UNFCCC COP 27: An Overview


“We are in a life-or-death struggle for our own safety today and our survival tomorrow. There is no time for pointing fingers or twiddling thumbs. The world cannot wait”– The UN Secretary General spoke on the eve of the COP 27 of UNFCCC, pointing out the paucity of time in addressing the rising emissions and its consequences on climate change. The COP 27 of UNFCCC was held in Sharm el-Sheikh, Egypt from 6th to 20th of November 2022.


What is UNFCCC?

It stands for United Nations Framework Convention on Climate Change. An international environmental treaty signed in 1992 during the Earth Summit, it entered into force in 1994. It aims at stabilization of greenhouse gas concentration in the atmosphere in a time frame to allow the ecosystem to adapt to climate change. The UNFCCC’s ultimate goal is to prevent “dangerous” human involvement with the climate system.

The Conference of Parties (COP) is the highest decision making body of UNFCCC. The agenda and issues connected to climate change that need to be worked on are decided at the COP’s annual sessions.

Brief History of Climate Action


The issue of Climate Change was only realised in the year 1972 at the Stockholm Summit. It also resulted in the establishment of United Nations Environment Protection (UNEP) in the same year. However, Climate Change as an issue was still not at the centre stage.


The increasing ozone depletion & global warming became an international issue and part of political debate. This led to the establishment of the Intergovernmental Panel on Climate Change (IPCC) in 1988. IPCC was to examine the GHG & its effects on global warming. The culmination of all the efforts resulted in the Montreal Protocol on Substances that deplete Ozone Layer. It entered into force in 1989.


In 1990, the 2nd World Climate Conference highlighted Climate Change as a global issue & emphasized on the need to negotiate at global level. The need to have an urgent response to environmental issues increased and 1992 the General Assembly convened Rio Earth Summit also known as UN Conference on Environment & Development (UNCED).


It was at the UNCED, that the UNFCCC Convention along with UNCBD & UNCCD was opened for signature. The UNFCCC was entered into force in 1994 and the 1st COP was held in Berlin. It held discussions about protocol and the need of developed countries making more enduring commitments.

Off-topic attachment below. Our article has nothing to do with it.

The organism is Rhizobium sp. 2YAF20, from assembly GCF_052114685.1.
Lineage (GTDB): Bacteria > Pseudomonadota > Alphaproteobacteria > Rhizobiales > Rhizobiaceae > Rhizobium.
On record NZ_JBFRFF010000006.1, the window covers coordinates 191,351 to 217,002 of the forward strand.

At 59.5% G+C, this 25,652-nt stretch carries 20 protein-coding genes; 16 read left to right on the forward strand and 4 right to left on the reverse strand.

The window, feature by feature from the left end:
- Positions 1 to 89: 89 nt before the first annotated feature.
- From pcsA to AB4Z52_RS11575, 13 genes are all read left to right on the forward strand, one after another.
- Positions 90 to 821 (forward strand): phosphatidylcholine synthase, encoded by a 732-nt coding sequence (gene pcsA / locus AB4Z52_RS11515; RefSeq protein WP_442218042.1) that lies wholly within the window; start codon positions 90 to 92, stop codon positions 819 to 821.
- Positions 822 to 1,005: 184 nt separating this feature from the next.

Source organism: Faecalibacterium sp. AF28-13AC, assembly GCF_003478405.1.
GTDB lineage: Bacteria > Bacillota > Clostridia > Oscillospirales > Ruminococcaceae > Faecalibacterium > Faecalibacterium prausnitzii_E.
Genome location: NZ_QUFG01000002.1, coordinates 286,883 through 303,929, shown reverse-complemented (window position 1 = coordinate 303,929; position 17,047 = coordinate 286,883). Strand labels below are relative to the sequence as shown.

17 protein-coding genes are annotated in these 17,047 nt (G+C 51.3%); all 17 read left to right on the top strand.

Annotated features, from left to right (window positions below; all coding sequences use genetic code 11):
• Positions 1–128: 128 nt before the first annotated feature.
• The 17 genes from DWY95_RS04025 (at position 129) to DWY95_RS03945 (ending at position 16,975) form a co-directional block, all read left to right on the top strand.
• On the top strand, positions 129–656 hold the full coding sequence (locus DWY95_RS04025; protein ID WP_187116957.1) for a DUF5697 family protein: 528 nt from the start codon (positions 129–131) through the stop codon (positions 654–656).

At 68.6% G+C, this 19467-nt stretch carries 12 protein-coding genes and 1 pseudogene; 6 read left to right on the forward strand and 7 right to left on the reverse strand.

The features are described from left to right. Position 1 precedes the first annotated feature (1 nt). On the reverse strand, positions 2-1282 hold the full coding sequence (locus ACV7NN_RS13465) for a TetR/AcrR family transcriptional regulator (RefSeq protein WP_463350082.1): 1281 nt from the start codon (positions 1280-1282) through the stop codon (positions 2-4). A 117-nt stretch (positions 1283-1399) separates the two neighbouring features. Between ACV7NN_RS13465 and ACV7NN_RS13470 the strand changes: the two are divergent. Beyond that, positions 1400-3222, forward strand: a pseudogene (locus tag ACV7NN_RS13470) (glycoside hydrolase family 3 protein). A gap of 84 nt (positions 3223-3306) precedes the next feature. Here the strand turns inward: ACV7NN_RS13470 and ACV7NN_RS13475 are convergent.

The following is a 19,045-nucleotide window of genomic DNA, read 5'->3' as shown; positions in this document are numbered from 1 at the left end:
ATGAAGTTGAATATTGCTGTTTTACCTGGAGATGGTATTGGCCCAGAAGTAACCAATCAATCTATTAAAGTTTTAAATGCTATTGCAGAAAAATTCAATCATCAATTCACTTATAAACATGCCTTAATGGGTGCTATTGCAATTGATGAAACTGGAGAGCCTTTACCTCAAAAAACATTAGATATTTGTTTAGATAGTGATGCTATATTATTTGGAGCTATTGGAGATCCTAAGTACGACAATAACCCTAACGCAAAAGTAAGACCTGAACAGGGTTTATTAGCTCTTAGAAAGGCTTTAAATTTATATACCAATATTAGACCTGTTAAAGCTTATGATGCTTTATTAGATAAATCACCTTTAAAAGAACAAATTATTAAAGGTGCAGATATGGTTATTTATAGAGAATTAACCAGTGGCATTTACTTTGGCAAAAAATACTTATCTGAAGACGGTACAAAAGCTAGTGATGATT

Thus, the subsequent approval of the Kyoto Protocol in 1997 is one of the most significant & successful climate change initiatives to date. It was designed to lower the carbon dioxide and GHG emissions from industrialised nations. It was formally adopted in COP 3.


The Paris Agreement adopted in COP 21 was another landmark event in climate action. It aimed at keeping the global temperature below 2 degree Celsius above pre-industrial times and further keep it down to below 1.5 degree Celsius. Further in COP 22 in Glasgow, India pledges its Net Zero target in 2070.

COP 27, Sharm el- Sheikh

More than 200 countries participated in this year’s COP at Egypt. The theme of this year’s Summit was ‘The Implementation COP’ to underline the importance of implementing things agreed upon in the previous COPs.

The major outcome of COP 27 was the ‘Loss & Damage Fund’ incorporated to help the most vulnerable developing countries in times of devastating natural calamities. Also, the summit stuck to the existing commitment of keeping the global temperature less than 1.5 degree Celsius. Further, there was no attention given to reducing the use of fossil fuels and commitments related to it.

The Summit also saw, for the first time, mention of special chapters on forest, oceans and food, thereby establishing link between protection of nature and climate change. It further asserts that we shouldn’t let geopolitical disputes and associated problems take away our focus from combating climate change and keeping our promises regarding it.

COP 27 & India

India participated in the Summit with the promotion of LiFE. The concept of LiFE (Lifestylefor Environment) was introduced by our Prime Minister at COP 26. It is aimed at mobilizing at least 1 billion citizens to take individual & collective actions to protect the environment.

The “Lost & Damage Fund,” the main outcome of COP 27, will primarily be used for the most vulnerable countries. Additionally, the heavily emitting developing nations are expected to contribute. India, one of the biggest GHG polluters, might not gain from it. Also, India might be at a disadvantage given the greater proportion of poor and vulnerable people in the nation.


The annual sessions of COPs hardly derive any concrete deal for Climate Change. This year’s COP 27 was extended by another 2 days to come up with an agreement, and thus came the ‘Loss & Damage Fund’ at the dying moments of the summit.

Thus, it is clear that there is a lack of cooperation among the parties. Everyone is in favour of a deal that suits their needs & requirements. As the UN Secretary General has warned that “the world cannot wait”, hence it is important to keep the differences aside and come together to deal with the menace of Climate Change. It is only by adhering to the SDG Goal no. 17 of ‘Partnership for the Goals’ we can come up stronger against Climate Change in the near future.

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